Pastor to his Feelings — Standeth or falleth to his own Master
A Lamb of the Flock - Decision of the Presbytery — Their Reck-
lessness — Scraps of the Confession - The Character of Presbyte-
rian Worship — What could they do? Sentence Irving “un-
fit” to remain a Minister Triumph of the Press — Times and
Record The Fast-day – Closing of the Church — Gray's Inn
Road — Out-door Preaching — The Lost Child Affectionate
Recollections - The Scotch Psalms - Islington Green - Princely
IIospitality - How to overcome Disease by Faith – Sufferings -
Resolved to Fall at his Post Victory over the Body — State of
the Public Mind — Reported “falling off” in Irving's Mind -
The Morning Watch the Organ of the Church - The Sick Child -
Invitation to the Kirkcaldy Relations — Prospered by the Lord —
The Despised in Israel - Development -- A new Order of Things



Sent to Edinburgh Is no longer his own Master - Exhaustion -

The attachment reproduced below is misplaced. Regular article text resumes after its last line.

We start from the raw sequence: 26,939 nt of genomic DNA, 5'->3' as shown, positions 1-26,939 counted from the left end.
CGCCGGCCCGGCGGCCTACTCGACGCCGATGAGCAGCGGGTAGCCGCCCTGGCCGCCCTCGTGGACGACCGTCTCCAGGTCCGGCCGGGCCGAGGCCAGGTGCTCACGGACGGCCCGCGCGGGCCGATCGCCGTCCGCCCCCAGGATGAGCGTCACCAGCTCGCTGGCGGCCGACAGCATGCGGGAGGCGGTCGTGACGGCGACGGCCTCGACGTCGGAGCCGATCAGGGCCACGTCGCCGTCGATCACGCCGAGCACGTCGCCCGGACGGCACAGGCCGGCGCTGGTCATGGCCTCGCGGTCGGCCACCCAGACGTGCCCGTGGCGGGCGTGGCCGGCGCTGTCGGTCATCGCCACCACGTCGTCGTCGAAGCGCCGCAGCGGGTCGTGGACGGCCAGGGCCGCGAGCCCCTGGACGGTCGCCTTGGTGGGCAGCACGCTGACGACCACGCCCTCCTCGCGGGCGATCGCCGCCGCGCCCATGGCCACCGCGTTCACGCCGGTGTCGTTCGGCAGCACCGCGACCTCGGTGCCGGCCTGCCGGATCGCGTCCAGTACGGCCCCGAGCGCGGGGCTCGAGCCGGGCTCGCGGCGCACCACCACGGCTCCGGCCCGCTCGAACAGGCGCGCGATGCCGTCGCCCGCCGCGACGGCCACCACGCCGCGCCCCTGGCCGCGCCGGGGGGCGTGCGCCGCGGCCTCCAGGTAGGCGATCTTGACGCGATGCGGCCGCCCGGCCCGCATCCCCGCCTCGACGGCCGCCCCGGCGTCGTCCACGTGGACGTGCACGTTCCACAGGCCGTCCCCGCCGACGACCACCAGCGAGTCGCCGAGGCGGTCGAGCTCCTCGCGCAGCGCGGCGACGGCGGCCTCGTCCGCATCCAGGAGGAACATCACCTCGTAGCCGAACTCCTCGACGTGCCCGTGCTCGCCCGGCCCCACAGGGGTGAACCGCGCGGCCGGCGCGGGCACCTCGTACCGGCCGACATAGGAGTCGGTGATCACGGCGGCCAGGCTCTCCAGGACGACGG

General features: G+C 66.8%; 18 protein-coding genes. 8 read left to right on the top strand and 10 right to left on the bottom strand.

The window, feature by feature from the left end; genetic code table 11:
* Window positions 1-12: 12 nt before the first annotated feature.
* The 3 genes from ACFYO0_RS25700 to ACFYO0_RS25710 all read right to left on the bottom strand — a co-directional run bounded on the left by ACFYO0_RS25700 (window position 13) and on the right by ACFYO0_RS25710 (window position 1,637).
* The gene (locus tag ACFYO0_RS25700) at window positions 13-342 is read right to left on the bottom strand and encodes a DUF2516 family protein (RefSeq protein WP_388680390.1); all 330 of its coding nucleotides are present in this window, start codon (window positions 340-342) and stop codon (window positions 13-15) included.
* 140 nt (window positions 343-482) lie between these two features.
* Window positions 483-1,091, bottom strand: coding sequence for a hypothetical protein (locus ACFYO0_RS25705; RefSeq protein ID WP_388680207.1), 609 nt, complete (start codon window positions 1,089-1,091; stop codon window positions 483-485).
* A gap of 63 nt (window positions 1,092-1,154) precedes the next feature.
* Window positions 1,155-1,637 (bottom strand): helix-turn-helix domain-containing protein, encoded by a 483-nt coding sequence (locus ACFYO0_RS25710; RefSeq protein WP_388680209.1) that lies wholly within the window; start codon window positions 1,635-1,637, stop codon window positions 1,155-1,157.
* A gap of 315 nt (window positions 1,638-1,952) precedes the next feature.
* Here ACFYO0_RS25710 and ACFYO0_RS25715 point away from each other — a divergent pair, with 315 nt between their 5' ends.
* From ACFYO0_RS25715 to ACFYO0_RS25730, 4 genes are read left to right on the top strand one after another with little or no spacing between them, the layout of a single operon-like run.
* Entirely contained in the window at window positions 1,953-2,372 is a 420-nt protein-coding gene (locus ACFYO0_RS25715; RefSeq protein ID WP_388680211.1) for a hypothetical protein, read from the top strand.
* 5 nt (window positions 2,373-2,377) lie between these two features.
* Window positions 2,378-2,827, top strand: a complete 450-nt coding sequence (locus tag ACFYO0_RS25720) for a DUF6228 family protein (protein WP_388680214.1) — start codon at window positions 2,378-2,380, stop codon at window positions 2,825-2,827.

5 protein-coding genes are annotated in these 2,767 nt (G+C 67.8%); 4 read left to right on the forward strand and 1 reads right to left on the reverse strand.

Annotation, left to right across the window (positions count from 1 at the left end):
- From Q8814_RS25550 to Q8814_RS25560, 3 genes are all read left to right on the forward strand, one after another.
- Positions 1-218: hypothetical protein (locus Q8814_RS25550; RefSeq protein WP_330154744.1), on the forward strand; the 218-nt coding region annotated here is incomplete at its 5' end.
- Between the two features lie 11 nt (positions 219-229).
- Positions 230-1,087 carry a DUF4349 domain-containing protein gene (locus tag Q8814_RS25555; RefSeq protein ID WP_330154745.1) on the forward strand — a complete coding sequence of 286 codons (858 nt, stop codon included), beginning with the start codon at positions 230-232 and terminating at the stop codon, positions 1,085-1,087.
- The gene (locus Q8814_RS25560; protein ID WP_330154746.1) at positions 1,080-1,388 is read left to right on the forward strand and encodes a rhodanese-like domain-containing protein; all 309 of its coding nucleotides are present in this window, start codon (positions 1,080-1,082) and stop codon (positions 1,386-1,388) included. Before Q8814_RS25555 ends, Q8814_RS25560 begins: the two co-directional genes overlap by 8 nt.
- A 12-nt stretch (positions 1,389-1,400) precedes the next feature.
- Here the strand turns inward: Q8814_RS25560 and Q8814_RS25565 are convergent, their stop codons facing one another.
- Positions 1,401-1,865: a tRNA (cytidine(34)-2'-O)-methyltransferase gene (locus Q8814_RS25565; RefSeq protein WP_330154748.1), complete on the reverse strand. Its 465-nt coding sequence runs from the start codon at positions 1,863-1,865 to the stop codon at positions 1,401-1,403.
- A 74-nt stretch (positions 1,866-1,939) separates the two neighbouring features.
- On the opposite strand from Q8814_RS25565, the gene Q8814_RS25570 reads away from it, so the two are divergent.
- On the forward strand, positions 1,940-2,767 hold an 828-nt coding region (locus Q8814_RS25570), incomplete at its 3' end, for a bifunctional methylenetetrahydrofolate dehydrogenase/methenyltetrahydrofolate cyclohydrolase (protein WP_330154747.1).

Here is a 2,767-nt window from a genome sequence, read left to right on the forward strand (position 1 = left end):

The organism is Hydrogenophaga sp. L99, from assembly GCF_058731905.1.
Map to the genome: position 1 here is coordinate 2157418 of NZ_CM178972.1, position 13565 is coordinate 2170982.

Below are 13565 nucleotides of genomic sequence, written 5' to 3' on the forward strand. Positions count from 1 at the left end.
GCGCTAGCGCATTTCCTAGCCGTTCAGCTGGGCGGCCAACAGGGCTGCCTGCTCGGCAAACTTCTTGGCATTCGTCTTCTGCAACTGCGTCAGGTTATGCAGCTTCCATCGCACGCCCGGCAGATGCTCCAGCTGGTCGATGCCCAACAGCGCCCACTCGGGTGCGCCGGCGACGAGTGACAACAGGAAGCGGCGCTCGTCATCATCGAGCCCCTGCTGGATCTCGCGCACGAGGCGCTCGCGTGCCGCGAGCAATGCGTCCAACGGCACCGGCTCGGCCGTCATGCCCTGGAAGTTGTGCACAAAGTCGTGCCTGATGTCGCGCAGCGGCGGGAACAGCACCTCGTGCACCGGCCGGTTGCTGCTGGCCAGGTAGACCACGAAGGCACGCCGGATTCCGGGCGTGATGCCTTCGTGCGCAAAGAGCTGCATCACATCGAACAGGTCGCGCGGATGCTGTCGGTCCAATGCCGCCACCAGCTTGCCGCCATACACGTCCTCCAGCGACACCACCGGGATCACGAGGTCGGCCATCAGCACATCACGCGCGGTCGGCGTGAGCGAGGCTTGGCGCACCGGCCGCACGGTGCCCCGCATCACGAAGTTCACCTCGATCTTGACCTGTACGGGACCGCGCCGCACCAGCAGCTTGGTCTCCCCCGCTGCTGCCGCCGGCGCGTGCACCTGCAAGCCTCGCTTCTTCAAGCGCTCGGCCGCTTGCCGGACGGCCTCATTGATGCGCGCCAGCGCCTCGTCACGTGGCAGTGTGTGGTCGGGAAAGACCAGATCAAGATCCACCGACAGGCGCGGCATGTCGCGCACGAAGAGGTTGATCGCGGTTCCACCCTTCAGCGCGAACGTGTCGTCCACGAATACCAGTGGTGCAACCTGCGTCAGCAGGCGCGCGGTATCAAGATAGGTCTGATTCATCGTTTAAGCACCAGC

Tender Courtesy – Re-appearance out of the Shadows - Projects
his Journey - Leaves London The Hand of the Lord upon him

Bridgenorth-His ancient Counsellor - Letter to his Children

The Royal Oak — Beauty and Blessedness of the Land
Young Clergymen - Healing both to Body and Soul - Satisfied
in beholding God's Works — Birthday Letter - Well-sunned,
well-aired Mountains — Cader Idris-Care not to take his Wife
“out of her Place" - Beddgelert - Beginning of the End -
Legend "for Maggie? Renewed Illness Yearns for his Wife

- Well with the just Man at the Last — Alarm of his Relations

Voyage to Greenock Enters Glasgow — His last Letter — Flesh

and Heart faint and fail — His Certainty of Recovery - At the

Gates of Heaven - Amen! -He died and was buried - A Saint

and Martyr.